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Title: Drop-in clinics for teenagers : a controlled trial to determine their acceptability, effectiveness and cost
Author: Ayres, R.
Awarding Body: University of Edinburgh
Current Institution: University of Edinburgh
Date of Award: 2005
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Objective: 1) To see whether the introduction of dedicated nurse-run general practice-based teenage drop-in clinics for sexual health would increase the uptake of contraceptive services by young people as compared to traditional GP services. 2) To investigate teenagers views on and use of sexual health services, and to explore barriers to assessing contraception. (the descriptive survey) Setting: Rural and urban general practices in the North and East Devon Health Authority area of South West England. Outcome measures: Proportion of teenagers obtaining contraceptive services. The study aim was to demonstrate a 10% increase in the intervention practices compared to controls. Qualitative data from the descriptive study was analysed thematically (perceptions of service providers, sources of advice and guidance, barriers to service use). Quantitative data was used to build up a picture of teenage sexual activity and service use. Results: The proportion of teenagers obtaining contraceptive services was higher overall in case as compared to control practices (an increase of 2.03% against a decrease of 2.22% in control practices), however the target of a 10% increase in contraceptive provision was not met. Case practices showed very great variation in the numbers attending the drop-ins. Those attending the clinics were younger (25% under 16 years) than those using normal GP services and 42% had not previously attended any service. The descriptive project data confirmed that many sexually active teenagers are not regularly using contraception in the project area and that serious barriers exist that impede access to contraceptive services. These are explored. Conclusions: A weekly, hour long nurse-run drop-in sexual health service for teenagers in general practice produced a small increase in the proportion of teenagers obtaining contraceptive and was popular among teenagers and staff. Longer opening times and other locations might further improve effectiveness. Most teenagers obtain contraceptive services from general practice (especially in rural areas) but issues such as transport, confidentiality and anonymity should be addressed to improve access. This is crucial if government targets to reduce the high rates of teenage pregnancy in the UK are to be achieved.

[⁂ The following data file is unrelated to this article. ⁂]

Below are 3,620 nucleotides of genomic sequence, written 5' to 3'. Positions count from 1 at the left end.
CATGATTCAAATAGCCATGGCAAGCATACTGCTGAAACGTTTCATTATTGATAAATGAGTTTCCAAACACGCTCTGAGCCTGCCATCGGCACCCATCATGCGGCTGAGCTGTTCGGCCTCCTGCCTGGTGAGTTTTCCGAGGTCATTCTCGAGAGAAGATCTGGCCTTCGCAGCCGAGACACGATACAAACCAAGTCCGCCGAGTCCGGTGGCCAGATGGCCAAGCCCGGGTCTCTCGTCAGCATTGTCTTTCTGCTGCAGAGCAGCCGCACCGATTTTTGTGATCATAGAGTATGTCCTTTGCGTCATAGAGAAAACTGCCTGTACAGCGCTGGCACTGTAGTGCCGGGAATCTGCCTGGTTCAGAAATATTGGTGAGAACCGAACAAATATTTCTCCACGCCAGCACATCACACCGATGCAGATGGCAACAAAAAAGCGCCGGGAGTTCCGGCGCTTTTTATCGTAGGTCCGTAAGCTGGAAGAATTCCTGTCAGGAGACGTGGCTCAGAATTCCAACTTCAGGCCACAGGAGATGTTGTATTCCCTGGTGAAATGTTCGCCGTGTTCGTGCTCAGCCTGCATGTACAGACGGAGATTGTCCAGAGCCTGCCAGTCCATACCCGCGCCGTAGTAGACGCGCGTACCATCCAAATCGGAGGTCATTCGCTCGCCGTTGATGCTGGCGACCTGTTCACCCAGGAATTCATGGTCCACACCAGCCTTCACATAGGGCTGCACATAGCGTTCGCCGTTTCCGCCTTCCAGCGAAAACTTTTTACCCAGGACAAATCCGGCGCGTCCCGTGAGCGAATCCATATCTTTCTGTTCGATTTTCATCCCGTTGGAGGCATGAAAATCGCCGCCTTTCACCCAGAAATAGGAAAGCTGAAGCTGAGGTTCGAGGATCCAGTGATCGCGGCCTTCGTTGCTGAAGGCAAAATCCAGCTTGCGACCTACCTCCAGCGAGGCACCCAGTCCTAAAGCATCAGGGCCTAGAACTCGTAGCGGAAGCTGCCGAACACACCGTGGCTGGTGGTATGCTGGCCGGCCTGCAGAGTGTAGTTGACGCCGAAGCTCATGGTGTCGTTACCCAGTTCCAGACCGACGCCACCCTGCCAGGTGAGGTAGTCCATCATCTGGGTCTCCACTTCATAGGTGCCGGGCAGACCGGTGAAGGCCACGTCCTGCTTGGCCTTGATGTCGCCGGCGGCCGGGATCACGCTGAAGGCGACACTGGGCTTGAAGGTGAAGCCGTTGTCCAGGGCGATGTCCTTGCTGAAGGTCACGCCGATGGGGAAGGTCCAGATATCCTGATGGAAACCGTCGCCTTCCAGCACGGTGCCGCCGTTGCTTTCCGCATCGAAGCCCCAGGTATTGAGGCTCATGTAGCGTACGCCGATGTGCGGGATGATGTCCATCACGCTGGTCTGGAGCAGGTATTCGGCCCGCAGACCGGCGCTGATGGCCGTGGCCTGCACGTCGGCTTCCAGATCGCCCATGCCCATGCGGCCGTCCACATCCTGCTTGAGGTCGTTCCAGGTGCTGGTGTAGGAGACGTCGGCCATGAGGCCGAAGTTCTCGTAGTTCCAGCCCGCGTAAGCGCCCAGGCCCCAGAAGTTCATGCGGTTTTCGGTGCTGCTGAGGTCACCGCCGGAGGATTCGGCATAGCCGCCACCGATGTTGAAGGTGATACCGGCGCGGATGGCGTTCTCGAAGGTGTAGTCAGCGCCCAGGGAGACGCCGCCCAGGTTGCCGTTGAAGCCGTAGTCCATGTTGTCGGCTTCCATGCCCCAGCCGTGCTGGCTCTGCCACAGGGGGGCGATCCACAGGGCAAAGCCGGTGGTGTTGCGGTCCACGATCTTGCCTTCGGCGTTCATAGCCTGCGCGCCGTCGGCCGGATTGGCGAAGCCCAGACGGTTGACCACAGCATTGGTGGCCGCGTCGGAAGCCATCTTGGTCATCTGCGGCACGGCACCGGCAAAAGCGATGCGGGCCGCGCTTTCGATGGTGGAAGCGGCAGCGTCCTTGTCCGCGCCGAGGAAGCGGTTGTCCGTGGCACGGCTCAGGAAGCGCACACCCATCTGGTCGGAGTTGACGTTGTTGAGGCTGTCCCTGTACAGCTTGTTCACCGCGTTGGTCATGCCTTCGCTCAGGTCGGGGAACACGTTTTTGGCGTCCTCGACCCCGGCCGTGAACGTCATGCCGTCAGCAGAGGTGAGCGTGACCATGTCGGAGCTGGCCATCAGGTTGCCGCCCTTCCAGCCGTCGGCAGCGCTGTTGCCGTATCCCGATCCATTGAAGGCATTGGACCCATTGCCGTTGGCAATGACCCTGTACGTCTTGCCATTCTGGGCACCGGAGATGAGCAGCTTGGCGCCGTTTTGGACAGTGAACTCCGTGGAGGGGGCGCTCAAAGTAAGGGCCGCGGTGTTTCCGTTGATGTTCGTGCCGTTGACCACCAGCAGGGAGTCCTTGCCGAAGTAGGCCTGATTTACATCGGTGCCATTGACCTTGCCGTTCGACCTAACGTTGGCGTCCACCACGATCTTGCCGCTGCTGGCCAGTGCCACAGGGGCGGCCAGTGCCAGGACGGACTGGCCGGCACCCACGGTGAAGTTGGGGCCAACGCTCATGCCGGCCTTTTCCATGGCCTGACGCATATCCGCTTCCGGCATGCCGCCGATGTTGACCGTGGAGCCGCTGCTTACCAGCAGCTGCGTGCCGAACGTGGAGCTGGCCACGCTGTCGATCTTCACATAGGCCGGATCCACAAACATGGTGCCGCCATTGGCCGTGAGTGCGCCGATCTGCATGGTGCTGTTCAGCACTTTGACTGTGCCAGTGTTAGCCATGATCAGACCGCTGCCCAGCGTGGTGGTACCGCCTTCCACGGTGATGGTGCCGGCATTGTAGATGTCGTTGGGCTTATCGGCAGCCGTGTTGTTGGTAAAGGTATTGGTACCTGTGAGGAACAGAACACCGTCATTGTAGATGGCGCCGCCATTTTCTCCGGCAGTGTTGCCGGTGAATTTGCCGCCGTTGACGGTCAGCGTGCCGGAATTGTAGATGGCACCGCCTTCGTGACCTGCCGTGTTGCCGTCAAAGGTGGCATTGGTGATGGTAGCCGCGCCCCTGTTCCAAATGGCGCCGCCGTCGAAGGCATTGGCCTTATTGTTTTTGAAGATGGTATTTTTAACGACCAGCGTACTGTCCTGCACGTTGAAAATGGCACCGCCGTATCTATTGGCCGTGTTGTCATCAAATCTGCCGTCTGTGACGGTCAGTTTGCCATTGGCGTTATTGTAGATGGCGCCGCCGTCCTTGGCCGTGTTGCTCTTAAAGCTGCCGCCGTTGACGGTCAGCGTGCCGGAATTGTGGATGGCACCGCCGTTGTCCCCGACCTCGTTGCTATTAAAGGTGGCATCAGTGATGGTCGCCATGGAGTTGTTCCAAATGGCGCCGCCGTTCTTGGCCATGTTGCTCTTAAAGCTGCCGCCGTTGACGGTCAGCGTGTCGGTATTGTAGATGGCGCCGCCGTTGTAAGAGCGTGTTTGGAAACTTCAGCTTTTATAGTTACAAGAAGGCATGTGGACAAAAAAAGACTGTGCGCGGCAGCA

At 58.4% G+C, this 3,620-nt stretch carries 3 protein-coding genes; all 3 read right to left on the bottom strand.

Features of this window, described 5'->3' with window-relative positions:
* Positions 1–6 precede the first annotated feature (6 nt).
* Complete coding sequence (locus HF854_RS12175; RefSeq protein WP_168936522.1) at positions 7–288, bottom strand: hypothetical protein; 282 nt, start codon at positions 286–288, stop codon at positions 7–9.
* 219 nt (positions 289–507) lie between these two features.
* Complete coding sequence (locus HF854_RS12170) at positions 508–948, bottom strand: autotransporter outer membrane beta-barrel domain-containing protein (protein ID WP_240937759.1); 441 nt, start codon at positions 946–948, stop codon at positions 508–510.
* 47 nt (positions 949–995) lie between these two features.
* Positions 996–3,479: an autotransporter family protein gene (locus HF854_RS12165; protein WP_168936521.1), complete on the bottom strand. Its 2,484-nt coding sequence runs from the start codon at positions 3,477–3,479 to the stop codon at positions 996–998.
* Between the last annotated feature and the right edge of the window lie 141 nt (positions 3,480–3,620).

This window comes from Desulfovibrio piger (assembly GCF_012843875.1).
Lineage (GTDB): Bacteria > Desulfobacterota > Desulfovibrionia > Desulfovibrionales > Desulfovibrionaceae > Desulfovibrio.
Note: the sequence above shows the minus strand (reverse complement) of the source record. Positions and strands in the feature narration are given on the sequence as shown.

Supervisor: Not available Sponsor: Not available
Qualification Name: Thesis (M.D.) Qualification Level: Doctoral
EThOS ID:  DOI: Not available